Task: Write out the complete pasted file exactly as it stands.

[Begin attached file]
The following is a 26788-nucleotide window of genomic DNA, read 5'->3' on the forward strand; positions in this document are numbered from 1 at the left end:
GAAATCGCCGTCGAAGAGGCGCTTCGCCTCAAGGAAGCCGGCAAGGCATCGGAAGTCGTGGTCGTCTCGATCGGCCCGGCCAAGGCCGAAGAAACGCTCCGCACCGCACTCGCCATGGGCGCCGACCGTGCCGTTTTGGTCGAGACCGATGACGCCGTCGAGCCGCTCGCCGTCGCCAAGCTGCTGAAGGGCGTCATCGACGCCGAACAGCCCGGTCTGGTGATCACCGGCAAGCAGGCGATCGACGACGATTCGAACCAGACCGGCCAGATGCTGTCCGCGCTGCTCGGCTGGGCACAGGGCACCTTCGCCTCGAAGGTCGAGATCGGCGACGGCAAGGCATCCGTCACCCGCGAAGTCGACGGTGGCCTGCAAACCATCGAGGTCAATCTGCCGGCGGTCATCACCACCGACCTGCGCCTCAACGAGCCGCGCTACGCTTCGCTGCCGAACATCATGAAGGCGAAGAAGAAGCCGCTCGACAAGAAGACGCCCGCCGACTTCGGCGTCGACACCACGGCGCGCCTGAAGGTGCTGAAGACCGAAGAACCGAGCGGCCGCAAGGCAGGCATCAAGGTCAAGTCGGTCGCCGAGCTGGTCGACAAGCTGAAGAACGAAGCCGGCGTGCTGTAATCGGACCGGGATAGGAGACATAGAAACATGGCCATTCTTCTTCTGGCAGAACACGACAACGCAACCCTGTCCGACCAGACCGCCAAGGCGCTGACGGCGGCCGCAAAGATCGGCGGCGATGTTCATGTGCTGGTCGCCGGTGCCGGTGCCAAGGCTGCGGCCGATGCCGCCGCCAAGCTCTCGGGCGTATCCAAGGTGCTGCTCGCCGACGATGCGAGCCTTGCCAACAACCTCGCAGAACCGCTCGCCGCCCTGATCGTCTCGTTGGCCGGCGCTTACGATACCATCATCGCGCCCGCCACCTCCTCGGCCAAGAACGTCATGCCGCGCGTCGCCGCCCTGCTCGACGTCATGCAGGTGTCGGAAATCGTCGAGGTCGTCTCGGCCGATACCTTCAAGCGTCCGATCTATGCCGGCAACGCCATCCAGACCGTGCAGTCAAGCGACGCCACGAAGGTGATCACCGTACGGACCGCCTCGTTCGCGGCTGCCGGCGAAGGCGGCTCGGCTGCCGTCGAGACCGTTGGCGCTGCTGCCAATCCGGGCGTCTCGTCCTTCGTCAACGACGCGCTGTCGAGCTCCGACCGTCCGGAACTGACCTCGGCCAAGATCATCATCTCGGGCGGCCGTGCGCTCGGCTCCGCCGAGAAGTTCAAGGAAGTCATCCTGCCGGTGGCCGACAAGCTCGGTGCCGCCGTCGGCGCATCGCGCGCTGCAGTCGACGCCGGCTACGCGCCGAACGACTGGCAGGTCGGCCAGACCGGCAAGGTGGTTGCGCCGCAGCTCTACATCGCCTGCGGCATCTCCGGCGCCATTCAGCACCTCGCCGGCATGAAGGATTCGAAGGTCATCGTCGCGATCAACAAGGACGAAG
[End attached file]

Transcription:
The following is a 26788-nucleotide window of genomic DNA, read 5'->3' on the forward strand; positions in this document are numbered from 1 at the left end:
GAAATCGCCGTCGAAGAGGCGCTTCGCCTCAAGGAAGCCGGCAAGGCATCGGAAGTCGTGGTCGTCTCGATCGGCCCGGCCAAGGCCGAAGAAACGCTCCGCACCGCACTCGCCATGGGCGCCGACCGTGCCGTTTTGGTCGAGACCGATGACGCCGTCGAGCCGCTCGCCGTCGCCAAGCTGCTGAAGGGCGTCATCGACGCCGAACAGCCCGGTCTGGTGATCACCGGCAAGCAGGCGATCGACGACGATTCGAACCAGACCGGCCAGATGCTGTCCGCGCTGCTCGGCTGGGCACAGGGCACCTTCGCCTCGAAGGTCGAGATCGGCGACGGCAAGGCATCCGTCACCCGCGAAGTCGACGGTGGCCTGCAAACCATCGAGGTCAATCTGCCGGCGGTCATCACCACCGACCTGCGCCTCAACGAGCCGCGCTACGCTTCGCTGCCGAACATCATGAAGGCGAAGAAGAAGCCGCTCGACAAGAAGACGCCCGCCGACTTCGGCGTCGACACCACGGCGCGCCTGAAGGTGCTGAAGACCGAAGAACCGAGCGGCCGCAAGGCAGGCATCAAGGTCAAGTCGGTCGCCGAGCTGGTCGACAAGCTGAAGAACGAAGCCGGCGTGCTGTAATCGGACCGGGATAGGAGACATAGAAACATGGCCATTCTTCTTCTGGCAGAACACGACAACGCAACCCTGTCCGACCAGACCGCCAAGGCGCTGACGGCGGCCGCAAAGATCGGCGGCGATGTTCATGTGCTGGTCGCCGGTGCCGGTGCCAAGGCTGCGGCCGATGCCGCCGCCAAGCTCTCGGGCGTATCCAAGGTGCTGCTCGCCGACGATGCGAGCCTTGCCAACAACCTCGCAGAACCGCTCGCCGCCCTGATCGTCTCGTTGGCCGGCGCTTACGATACCATCATCGCGCCCGCCACCTCCTCGGCCAAGAACGTCATGCCGCGCGTCGCCGCCCTGCTCGACGTCATGCAGGTGTCGGAAATCGTCGAGGTCGTCTCGGCCGATACCTTCAAGCGTCCGATCTATGCCGGCAACGCCATCCAGACCGTGCAGTCAAGCGACGCCACGAAGGTGATCACCGTACGGACCGCCTCGTTCGCGGCTGCCGGCGAAGGCGGCTCGGCTGCCGTCGAGACCGTTGGCGCTGCTGCCAATCCGGGCGTCTCGTCCTTCGTCAACGACGCGCTGTCGAGCTCCGACCGTCCGGAACTGACCTCGGCCAAGATCATCATCTCGGGCGGCCGTGCGCTCGGCTCCGCCGAGAAGTTCAAGGAAGTCATCCTGCCGGTGGCCGACAAGCTCGGTGCCGCCGTCGGCGCATCGCGCGCTGCAGTCGACGCCGGCTACGCGCCGAACGACTGGCAGGTCGGCCAGACCGGCAAGGTGGTTGCGCCGCAGCTCTACATCGCCTGCGGCATCTCCGGCGCCATTCAGCACCTCGCCGGCATGAAGGATTCGAAGGTCATCGTCGCGATCAACAAGGACGAAG